It would be better if the United States had federally provided at the national level voting system instead of many different state, local? It may be easier to secure a uniform system of voting, but election administration in the United States is the responsibility of state and local governments, and I don’t see that this will change soon. What we can do is to develop national standards for election cyber security that states must meet or exceed.
One can tie federal money to secure the election to the adoption of those standards at the state level.That can be very effective, there is a bipartisan bill in Congress called the safe electoral law that would do just that.
What must happen in order for online voting, Estonia-style, to become viable on a large scale in the United States? Voting over the internet involves considerable risk. You need to protect internet-connected servers running the election and sophisticated adversaries and the protection of voters own devices from malicious software. This is the reason why Estonia is the only country to have national elections to a large extent on the internet and the system is unlikely to withstand a concerted attack. It may be decades before we are able to secure the online systems at the same level we expect from voting at the polling station today.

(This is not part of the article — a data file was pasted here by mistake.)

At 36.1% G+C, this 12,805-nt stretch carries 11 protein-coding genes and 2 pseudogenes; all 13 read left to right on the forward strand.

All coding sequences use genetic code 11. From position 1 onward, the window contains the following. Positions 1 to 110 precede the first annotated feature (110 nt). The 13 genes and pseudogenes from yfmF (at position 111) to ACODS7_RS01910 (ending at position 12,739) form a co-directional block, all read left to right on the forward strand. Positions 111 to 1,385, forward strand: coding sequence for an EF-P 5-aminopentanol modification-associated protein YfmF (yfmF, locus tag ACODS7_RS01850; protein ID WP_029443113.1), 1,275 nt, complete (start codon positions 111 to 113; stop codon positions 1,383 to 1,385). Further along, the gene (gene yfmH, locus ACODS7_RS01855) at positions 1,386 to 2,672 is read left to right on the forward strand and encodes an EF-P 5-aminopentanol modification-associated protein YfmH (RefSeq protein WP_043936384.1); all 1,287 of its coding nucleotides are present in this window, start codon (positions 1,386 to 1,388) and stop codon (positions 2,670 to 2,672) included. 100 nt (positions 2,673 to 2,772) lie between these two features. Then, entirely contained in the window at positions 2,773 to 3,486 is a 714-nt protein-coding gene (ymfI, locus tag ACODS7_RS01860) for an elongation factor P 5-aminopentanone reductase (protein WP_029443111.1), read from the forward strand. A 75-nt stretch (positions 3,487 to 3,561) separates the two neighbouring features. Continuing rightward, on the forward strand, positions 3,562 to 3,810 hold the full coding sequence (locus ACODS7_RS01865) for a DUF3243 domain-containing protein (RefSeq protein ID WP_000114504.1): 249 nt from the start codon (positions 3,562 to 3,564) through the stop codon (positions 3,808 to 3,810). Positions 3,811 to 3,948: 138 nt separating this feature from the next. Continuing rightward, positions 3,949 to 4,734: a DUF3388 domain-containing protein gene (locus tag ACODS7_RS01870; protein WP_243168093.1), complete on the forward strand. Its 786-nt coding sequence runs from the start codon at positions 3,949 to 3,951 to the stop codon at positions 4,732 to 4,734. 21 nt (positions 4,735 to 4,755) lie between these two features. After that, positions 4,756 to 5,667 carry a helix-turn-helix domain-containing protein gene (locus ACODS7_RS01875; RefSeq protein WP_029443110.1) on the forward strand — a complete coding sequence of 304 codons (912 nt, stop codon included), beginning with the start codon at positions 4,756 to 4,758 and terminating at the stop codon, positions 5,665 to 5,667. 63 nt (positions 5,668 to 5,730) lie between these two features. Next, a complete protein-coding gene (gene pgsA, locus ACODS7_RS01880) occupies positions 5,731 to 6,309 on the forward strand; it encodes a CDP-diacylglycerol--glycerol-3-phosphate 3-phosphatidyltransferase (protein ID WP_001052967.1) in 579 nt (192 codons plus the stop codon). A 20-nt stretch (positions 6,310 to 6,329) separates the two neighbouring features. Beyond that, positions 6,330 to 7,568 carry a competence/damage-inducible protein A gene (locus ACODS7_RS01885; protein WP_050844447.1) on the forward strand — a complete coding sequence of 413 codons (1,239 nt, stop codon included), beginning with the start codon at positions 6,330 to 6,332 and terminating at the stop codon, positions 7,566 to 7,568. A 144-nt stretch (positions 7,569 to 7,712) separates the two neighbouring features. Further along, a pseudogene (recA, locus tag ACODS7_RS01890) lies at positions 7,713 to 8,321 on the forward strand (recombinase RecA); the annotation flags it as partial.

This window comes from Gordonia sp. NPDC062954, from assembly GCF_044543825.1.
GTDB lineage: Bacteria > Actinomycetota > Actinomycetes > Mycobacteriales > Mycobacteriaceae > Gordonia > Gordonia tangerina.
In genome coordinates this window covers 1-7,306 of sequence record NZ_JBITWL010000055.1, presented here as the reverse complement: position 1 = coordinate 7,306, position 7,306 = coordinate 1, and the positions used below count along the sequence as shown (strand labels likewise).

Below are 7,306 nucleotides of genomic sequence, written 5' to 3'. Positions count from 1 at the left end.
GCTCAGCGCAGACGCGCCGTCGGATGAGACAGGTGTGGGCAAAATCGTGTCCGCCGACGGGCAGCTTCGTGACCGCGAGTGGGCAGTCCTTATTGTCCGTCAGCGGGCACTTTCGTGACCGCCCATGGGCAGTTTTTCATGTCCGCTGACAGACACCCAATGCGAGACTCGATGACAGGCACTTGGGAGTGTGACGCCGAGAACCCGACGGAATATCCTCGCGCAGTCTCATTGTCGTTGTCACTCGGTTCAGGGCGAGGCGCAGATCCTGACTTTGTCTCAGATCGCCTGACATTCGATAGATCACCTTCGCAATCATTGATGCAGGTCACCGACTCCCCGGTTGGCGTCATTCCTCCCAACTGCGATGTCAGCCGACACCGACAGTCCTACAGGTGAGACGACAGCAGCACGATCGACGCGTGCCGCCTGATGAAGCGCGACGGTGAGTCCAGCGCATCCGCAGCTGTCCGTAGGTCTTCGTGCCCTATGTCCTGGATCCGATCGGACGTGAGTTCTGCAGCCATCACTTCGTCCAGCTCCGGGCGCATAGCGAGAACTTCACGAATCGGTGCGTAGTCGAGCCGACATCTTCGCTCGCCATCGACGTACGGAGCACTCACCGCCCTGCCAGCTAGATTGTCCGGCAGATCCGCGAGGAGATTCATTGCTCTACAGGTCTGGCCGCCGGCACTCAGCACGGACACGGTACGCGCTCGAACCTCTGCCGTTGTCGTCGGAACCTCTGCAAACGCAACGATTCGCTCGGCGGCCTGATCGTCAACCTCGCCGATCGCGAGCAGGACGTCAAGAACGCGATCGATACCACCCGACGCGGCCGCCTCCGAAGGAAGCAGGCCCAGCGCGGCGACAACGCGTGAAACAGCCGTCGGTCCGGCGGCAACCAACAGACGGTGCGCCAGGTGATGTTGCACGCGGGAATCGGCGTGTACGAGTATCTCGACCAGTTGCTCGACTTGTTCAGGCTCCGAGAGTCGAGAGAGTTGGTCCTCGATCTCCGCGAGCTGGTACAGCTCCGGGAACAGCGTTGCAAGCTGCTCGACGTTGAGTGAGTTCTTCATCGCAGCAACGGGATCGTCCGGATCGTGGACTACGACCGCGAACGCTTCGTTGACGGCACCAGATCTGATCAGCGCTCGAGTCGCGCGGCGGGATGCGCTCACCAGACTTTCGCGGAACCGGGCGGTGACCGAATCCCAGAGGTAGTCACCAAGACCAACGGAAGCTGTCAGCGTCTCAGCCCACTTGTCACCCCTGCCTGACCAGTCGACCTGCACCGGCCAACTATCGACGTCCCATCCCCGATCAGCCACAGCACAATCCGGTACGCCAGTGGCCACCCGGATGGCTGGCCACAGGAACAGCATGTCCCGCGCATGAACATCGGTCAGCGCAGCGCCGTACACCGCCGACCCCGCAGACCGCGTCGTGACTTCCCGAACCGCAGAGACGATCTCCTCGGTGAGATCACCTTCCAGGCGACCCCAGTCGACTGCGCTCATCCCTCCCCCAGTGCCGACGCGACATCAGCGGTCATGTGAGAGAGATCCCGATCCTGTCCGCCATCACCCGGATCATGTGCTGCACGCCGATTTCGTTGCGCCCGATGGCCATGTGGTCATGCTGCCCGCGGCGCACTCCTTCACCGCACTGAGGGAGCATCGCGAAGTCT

Some people have floated the idea of blockchain-based voting systems. Are you a fan? The Blockchain doesn’t fix the solid parts of the secure online election. It’s just another form of recording votes. If attackers compromise the voter devices or servers record the sounds and record them to the blockchain, they can still manipulate the election results. There are no easy solutions here.